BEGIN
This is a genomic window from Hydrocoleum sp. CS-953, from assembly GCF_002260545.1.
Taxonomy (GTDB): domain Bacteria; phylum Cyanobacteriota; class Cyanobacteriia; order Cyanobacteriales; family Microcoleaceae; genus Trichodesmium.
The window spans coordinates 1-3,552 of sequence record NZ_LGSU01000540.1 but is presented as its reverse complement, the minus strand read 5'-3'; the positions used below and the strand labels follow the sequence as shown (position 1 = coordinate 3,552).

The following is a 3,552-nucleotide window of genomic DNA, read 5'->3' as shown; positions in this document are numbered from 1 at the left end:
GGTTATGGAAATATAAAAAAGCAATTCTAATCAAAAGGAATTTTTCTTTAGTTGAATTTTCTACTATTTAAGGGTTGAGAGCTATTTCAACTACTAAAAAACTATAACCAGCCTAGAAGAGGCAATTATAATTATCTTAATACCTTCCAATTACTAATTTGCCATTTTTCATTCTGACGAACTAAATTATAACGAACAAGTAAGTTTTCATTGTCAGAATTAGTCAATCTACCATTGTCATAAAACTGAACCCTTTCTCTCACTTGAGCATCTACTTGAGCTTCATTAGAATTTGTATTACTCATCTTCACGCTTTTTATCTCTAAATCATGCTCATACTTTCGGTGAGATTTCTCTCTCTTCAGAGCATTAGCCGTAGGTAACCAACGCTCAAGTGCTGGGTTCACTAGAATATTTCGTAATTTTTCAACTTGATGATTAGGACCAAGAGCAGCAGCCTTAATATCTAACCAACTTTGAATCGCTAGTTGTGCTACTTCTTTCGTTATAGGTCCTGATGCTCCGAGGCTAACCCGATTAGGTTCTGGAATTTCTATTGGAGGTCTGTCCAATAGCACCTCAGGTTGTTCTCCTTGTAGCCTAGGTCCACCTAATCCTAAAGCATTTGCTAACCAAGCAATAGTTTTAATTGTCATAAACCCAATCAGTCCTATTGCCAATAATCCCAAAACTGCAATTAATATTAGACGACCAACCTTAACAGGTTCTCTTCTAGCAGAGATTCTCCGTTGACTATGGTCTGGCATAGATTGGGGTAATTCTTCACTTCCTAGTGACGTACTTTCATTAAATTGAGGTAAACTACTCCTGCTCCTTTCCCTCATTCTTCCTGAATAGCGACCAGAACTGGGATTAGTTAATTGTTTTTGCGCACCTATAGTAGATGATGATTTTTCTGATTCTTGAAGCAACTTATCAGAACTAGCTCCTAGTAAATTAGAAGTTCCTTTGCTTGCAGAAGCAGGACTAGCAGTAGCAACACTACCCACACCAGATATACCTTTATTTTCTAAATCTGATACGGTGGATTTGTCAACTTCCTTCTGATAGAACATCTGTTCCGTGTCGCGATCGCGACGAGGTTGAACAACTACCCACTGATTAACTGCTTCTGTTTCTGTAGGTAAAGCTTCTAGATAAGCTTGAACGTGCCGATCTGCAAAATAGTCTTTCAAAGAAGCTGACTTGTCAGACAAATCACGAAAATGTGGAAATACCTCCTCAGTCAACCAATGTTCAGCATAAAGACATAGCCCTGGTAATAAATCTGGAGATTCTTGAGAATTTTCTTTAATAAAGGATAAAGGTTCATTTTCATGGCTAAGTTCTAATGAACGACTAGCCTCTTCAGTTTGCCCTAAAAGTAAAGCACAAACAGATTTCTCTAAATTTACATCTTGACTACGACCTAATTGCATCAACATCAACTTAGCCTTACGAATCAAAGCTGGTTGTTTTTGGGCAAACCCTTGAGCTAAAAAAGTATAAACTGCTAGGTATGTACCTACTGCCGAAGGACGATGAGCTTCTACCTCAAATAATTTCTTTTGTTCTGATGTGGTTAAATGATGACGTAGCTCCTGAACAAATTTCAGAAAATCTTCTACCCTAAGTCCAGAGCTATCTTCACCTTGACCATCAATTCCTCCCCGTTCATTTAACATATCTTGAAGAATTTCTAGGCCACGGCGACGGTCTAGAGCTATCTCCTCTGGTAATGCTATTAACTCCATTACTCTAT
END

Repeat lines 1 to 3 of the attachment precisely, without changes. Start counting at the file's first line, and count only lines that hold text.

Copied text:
This is a genomic window from Hydrocoleum sp. CS-953, from assembly GCF_002260545.1.
Taxonomy (GTDB): domain Bacteria; phylum Cyanobacteriota; class Cyanobacteriia; order Cyanobacteriales; family Microcoleaceae; genus Trichodesmium.
The window spans coordinates 1-3,552 of sequence record NZ_LGSU01000540.1 but is presented as its reverse complement, the minus strand read 5'-3'; the positions used below and the strand labels follow the sequence as shown (position 1 = coordinate 3,552).